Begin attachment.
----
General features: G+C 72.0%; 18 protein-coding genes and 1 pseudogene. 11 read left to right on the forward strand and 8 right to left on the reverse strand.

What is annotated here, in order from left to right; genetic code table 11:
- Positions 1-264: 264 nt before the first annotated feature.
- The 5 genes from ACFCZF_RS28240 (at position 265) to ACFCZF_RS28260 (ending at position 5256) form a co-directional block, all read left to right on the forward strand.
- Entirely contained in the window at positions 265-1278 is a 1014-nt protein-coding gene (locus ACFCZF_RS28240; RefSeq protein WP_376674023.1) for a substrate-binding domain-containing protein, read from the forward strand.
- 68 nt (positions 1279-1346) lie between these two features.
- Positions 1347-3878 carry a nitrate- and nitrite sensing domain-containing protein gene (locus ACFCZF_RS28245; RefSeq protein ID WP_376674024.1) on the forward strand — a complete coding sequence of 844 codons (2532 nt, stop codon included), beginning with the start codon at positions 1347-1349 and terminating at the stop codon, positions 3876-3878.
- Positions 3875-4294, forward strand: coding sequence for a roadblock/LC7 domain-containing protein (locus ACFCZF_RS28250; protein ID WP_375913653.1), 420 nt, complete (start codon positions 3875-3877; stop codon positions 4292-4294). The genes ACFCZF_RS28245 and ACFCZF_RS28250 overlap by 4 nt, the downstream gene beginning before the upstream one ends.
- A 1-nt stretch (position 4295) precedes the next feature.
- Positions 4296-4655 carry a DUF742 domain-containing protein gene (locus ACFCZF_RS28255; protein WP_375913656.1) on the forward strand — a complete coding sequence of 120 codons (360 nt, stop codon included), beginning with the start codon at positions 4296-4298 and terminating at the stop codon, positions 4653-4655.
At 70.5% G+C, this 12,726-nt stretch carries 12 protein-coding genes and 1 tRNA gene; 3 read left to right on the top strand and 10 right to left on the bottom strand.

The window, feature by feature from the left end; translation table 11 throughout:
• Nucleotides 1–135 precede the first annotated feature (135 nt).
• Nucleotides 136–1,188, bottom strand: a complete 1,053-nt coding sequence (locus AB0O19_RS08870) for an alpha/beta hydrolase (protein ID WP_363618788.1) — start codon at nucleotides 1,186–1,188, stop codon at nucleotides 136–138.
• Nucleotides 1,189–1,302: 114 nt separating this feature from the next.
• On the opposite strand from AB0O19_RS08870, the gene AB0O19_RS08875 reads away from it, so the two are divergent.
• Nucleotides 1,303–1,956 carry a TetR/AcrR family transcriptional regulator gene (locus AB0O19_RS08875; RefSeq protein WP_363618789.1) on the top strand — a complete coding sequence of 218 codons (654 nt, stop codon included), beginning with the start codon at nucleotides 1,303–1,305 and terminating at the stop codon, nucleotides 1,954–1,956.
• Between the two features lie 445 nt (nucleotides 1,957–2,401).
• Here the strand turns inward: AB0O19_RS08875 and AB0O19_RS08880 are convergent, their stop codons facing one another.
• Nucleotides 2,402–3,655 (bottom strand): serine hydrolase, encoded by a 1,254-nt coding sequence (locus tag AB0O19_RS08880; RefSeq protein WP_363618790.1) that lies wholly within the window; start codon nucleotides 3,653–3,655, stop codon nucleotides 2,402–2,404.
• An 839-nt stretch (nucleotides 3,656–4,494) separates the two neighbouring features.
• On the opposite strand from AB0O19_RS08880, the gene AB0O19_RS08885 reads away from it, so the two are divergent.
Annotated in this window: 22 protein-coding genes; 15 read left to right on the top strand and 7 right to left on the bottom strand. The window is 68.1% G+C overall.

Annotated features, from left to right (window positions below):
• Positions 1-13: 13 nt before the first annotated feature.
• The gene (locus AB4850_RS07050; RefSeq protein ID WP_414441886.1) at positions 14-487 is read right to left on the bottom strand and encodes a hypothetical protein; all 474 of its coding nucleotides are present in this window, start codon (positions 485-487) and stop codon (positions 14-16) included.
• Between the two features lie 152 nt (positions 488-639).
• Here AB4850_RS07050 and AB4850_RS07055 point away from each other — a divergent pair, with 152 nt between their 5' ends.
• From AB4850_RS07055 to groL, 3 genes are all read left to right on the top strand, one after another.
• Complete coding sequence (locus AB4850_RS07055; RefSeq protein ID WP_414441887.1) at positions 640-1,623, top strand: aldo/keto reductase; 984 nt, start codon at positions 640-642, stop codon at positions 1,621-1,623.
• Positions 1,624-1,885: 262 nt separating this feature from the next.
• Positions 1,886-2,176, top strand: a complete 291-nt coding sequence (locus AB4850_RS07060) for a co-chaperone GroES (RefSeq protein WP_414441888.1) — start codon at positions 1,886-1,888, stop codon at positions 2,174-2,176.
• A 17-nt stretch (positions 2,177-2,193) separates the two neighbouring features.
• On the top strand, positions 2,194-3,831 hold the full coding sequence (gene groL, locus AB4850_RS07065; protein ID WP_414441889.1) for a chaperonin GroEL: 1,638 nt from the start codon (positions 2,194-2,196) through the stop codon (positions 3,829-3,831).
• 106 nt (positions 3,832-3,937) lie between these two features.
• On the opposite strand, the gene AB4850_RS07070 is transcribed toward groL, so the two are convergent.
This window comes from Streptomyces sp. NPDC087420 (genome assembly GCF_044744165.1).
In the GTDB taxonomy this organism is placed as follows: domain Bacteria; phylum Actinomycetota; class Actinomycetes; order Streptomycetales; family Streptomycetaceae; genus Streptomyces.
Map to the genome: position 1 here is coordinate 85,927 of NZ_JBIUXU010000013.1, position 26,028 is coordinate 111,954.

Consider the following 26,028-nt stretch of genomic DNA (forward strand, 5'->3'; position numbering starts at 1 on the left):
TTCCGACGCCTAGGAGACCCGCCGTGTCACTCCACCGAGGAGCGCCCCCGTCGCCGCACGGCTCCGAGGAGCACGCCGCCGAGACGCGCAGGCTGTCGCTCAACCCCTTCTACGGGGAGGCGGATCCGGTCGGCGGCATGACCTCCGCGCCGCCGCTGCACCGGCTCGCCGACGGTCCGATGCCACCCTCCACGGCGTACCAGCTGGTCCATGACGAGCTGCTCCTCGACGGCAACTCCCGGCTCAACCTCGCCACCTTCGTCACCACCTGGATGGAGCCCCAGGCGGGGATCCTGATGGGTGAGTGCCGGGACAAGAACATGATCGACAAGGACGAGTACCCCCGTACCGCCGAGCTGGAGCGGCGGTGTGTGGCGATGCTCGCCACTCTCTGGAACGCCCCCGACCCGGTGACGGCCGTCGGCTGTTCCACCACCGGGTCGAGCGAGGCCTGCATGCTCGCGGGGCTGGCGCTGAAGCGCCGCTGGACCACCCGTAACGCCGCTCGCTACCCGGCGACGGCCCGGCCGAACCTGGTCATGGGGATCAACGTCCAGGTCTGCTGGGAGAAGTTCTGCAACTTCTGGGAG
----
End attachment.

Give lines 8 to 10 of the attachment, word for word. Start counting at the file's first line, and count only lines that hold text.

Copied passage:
- Positions 3875-4294, forward strand: coding sequence for a roadblock/LC7 domain-containing protein (locus ACFCZF_RS28250; protein ID WP_375913653.1), 420 nt, complete (start codon positions 3875-3877; stop codon positions 4292-4294). The genes ACFCZF_RS28245 and ACFCZF_RS28250 overlap by 4 nt, the downstream gene beginning before the upstream one ends.
- A 1-nt stretch (position 4295) precedes the next feature.
- Positions 4296-4655 carry a DUF742 domain-containing protein gene (locus ACFCZF_RS28255; protein WP_375913656.1) on the forward strand — a complete coding sequence of 120 codons (360 nt, stop codon included), beginning with the start codon at positions 4296-4298 and terminating at the stop codon, positions 4653-4655.